Ian hums in appreciative acknowledgement and tilts his head, still sizing up the sword play and the young man performing it. "And how does young Orlando fuck?"

Elijah draws a deep breath. "Like a dream," he sighs.

Ian snorts and his face crumples in delight at the sheer thought of these two in flagrante. "Dear boy, I can always count on you to impart a restorative effect upon me. Now go and swing your mallet, but would you be so kind as to ask Orlando if he would delight an old man with his company while he enjoys a little break in the shade."

Elijah turns and kisses Ian on the forehead. "Never old, Ian," he whispers. He stands, adding more sprightly, "And I will try very hard not to be jealous."

The saber slicing the afternoon sunlight ceases as Elijah approaches. Ian sips his wine, watching the young men stand close in conversation, Orlando shyly glancing once towards Ian before turning back and tilting into Elijah's upturned mouth for a brief but openly exploratory kiss. He sheathes his sword, laughing at whatever Elijah has uttered as a parting shot, and comes over.

"Sir Ian," he smiles, hand extended. "Orlando, and meeting you is an honour."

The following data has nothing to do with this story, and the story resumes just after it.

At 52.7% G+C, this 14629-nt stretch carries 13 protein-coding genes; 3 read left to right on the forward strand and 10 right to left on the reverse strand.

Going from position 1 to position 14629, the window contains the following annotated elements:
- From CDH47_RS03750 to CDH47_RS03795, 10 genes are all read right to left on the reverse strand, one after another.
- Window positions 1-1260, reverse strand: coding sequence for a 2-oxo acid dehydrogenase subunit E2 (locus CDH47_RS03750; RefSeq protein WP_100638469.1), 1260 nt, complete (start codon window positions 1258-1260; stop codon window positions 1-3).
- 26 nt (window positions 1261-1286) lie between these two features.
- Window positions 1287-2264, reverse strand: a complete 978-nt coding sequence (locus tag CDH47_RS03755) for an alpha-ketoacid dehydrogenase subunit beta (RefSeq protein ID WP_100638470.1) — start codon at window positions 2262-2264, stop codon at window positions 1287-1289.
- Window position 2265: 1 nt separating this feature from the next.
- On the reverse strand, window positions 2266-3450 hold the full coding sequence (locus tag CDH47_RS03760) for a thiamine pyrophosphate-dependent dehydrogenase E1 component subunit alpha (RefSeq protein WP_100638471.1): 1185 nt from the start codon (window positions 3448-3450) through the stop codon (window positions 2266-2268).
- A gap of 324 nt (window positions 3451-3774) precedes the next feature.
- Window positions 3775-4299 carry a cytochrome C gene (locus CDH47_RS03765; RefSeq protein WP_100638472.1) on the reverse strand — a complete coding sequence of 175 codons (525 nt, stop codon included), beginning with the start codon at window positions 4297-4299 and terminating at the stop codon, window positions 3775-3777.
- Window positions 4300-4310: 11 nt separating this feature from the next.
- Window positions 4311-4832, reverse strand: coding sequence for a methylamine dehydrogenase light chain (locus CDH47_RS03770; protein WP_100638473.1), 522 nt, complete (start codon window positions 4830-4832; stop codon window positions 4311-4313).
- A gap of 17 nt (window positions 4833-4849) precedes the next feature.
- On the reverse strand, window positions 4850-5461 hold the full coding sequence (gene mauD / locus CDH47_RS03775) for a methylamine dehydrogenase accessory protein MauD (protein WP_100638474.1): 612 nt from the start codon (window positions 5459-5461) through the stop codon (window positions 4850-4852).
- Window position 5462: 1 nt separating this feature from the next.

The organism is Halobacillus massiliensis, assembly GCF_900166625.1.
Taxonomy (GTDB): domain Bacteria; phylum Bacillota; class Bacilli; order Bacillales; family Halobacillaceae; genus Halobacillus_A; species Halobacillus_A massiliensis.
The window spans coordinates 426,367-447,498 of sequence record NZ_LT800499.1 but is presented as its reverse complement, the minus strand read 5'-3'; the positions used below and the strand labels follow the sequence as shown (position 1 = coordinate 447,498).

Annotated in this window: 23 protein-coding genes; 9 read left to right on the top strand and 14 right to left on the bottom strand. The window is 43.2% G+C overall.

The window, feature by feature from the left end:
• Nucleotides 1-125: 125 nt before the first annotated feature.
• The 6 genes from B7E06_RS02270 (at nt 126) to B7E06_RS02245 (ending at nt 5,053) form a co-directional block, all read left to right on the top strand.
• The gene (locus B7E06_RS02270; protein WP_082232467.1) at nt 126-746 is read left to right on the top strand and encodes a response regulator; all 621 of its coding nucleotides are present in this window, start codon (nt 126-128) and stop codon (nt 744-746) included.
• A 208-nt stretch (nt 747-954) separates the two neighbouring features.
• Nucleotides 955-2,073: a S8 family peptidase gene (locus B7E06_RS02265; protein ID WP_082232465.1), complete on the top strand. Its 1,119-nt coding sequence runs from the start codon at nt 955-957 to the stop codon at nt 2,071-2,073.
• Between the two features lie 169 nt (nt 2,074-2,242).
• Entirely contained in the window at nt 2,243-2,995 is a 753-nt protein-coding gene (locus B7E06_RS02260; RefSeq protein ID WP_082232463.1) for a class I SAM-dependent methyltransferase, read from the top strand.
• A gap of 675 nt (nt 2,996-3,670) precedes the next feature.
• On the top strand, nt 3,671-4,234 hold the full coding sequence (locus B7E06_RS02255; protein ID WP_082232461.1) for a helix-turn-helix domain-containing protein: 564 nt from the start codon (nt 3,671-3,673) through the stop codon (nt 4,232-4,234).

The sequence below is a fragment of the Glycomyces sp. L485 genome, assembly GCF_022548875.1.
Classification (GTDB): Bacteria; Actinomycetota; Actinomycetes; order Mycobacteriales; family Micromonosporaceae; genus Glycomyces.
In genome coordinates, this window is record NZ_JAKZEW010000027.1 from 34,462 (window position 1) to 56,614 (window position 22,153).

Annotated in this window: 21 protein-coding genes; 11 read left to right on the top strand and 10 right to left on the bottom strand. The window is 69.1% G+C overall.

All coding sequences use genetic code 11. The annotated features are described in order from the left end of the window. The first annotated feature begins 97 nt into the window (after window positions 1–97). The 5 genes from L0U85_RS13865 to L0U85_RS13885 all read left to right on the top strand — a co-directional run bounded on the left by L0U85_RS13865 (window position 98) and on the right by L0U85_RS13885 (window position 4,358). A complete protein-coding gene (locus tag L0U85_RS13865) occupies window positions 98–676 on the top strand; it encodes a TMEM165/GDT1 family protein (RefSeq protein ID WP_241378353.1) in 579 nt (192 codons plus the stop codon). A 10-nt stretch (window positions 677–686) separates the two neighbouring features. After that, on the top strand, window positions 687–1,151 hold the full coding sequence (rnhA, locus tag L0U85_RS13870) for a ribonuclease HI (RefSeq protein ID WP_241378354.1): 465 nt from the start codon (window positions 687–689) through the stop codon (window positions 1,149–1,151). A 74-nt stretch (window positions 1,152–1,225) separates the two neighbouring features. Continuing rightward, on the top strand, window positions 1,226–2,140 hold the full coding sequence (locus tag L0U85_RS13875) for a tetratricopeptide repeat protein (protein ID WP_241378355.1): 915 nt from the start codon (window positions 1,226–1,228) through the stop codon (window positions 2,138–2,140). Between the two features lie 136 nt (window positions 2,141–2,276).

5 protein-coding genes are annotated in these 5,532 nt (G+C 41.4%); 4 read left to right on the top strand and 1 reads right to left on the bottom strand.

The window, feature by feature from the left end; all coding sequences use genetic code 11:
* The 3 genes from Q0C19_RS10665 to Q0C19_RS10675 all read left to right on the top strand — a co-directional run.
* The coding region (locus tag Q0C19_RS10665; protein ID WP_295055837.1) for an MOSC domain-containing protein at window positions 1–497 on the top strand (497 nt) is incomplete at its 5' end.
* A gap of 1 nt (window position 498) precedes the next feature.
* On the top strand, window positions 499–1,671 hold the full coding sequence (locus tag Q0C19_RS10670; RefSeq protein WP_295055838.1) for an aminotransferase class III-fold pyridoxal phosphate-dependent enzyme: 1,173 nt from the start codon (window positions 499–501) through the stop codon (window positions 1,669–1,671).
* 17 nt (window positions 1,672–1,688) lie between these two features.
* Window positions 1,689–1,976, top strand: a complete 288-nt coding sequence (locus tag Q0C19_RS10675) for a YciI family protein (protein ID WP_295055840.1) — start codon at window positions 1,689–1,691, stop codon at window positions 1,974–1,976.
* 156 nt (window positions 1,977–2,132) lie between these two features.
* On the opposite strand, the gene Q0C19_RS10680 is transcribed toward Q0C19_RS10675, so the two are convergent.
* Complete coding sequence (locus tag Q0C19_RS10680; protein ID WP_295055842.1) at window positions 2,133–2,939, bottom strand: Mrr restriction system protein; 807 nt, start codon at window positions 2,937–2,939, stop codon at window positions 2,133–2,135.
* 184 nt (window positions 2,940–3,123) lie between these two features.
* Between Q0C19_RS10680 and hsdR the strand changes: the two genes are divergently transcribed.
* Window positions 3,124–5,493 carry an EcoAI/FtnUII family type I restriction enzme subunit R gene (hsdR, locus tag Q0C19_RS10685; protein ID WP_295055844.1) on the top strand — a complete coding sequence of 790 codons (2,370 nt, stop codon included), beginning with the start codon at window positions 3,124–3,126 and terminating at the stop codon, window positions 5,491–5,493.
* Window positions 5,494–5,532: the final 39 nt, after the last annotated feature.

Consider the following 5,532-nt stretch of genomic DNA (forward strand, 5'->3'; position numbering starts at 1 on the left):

There have been times in Ian's life when the clarity of a moment becomes crystalline, as if the optics picked up by the nerves are defined with a razor's sharpness. Usually, some overwhelming emotion triggers it: glimpses of the family home receding behind the oaks when he first is sent away to boarding school, alone, not yet seven. A sun-misted dawn on his first voyage to sea as the steamer on which he is a stoker draws into the junk- cluttered harbor of Kowloon. The sudden, shattering death of his only child in a riding accident when the boy has just turned ten. At these moments, when the parts are brilliantly frozen because the whole cannot be grasped, cannot make sense, Ian is left feeling profoundly alone with his maker and profoundly human.